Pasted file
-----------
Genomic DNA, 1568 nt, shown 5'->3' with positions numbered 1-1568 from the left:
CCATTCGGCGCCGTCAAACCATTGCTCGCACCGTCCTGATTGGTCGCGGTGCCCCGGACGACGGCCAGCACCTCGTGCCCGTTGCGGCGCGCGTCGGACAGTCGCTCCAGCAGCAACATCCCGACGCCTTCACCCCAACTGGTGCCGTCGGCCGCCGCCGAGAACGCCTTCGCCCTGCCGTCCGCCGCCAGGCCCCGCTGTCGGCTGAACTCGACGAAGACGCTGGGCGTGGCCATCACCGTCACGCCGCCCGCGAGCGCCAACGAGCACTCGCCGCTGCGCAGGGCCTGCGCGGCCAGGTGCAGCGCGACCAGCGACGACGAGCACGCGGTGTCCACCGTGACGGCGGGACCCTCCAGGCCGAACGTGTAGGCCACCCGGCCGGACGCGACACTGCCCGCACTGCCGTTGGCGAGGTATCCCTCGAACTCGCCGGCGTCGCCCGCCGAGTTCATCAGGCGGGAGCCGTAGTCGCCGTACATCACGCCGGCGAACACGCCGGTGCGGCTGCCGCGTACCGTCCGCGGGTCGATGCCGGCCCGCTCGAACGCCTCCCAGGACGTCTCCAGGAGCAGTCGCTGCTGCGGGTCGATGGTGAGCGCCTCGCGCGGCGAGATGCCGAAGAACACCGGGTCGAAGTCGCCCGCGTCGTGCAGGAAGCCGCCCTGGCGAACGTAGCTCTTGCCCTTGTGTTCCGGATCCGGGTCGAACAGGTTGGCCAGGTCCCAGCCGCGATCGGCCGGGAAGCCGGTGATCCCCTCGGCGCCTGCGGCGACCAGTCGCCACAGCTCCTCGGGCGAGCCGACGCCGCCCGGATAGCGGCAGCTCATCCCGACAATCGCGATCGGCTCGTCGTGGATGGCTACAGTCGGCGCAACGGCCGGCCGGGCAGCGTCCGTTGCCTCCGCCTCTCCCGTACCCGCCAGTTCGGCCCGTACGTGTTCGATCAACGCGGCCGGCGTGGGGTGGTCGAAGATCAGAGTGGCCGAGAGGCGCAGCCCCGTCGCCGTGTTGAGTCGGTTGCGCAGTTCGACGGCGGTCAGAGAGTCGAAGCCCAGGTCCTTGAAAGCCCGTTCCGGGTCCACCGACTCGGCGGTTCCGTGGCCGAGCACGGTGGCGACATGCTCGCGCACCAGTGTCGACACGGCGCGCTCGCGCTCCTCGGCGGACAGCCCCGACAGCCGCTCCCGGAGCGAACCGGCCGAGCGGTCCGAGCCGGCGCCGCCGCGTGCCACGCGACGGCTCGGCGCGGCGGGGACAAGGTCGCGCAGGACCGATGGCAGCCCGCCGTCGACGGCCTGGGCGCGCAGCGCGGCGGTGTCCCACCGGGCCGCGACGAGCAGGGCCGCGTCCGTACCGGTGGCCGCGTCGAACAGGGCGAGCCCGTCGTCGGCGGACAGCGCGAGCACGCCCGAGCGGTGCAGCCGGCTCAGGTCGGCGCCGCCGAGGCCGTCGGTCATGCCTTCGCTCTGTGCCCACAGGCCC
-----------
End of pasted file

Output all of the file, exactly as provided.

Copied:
Genomic DNA, 1568 nt, shown 5'->3' with positions numbered 1-1568 from the left:
CCATTCGGCGCCGTCAAACCATTGCTCGCACCGTCCTGATTGGTCGCGGTGCCCCGGACGACGGCCAGCACCTCGTGCCCGTTGCGGCGCGCGTCGGACAGTCGCTCCAGCAGCAACATCCCGACGCCTTCACCCCAACTGGTGCCGTCGGCCGCCGCCGAGAACGCCTTCGCCCTGCCGTCCGCCGCCAGGCCCCGCTGTCGGCTGAACTCGACGAAGACGCTGGGCGTGGCCATCACCGTCACGCCGCCCGCGAGCGCCAACGAGCACTCGCCGCTGCGCAGGGCCTGCGCGGCCAGGTGCAGCGCGACCAGCGACGACGAGCACGCGGTGTCCACCGTGACGGCGGGACCCTCCAGGCCGAACGTGTAGGCCACCCGGCCGGACGCGACACTGCCCGCACTGCCGTTGGCGAGGTATCCCTCGAACTCGCCGGCGTCGCCCGCCGAGTTCATCAGGCGGGAGCCGTAGTCGCCGTACATCACGCCGGCGAACACGCCGGTGCGGCTGCCGCGTACCGTCCGCGGGTCGATGCCGGCCCGCTCGAACGCCTCCCAGGACGTCTCCAGGAGCAGTCGCTGCTGCGGGTCGATGGTGAGCGCCTCGCGCGGCGAGATGCCGAAGAACACCGGGTCGAAGTCGCCCGCGTCGTGCAGGAAGCCGCCCTGGCGAACGTAGCTCTTGCCCTTGTGTTCCGGATCCGGGTCGAACAGGTTGGCCAGGTCCCAGCCGCGATCGGCCGGGAAGCCGGTGATCCCCTCGGCGCCTGCGGCGACCAGTCGCCACAGCTCCTCGGGCGAGCCGACGCCGCCCGGATAGCGGCAGCTCATCCCGACAATCGCGATCGGCTCGTCGTGGATGGCTACAGTCGGCGCAACGGCCGGCCGGGCAGCGTCCGTTGCCTCCGCCTCTCCCGTACCCGCCAGTTCGGCCCGTACGTGTTCGATCAACGCGGCCGGCGTGGGGTGGTCGAAGATCAGAGTGGCCGAGAGGCGCAGCCCCGTCGCCGTGTTGAGTCGGTTGCGCAGTTCGACGGCGGTCAGAGAGTCGAAGCCCAGGTCCTTGAAAGCCCGTTCCGGGTCCACCGACTCGGCGGTTCCGTGGCCGAGCACGGTGGCGACATGCTCGCGCACCAGTGTCGACACGGCGCGCTCGCGCTCCTCGGCGGACAGCCCCGACAGCCGCTCCCGGAGCGAACCGGCCGAGCGGTCCGAGCCGGCGCCGCCGCGTGCCACGCGACGGCTCGGCGCGGCGGGGACAAGGTCGCGCAGGACCGATGGCAGCCCGCCGTCGACGGCCTGGGCGCGCAGCGCGGCGGTGTCCCACCGGGCCGCGACGAGCAGGGCCGCGTCCGTACCGGTGGCCGCGTCGAACAGGGCGAGCCCGTCGTCGGCGGACAGCGCGAGCACGCCCGAGCGGTGCAGCCGGCTCAGGTCGGCGCCGCCGAGGCCGTCGGTCATGCCTTCGCTCTGTGCCCACAGGCCC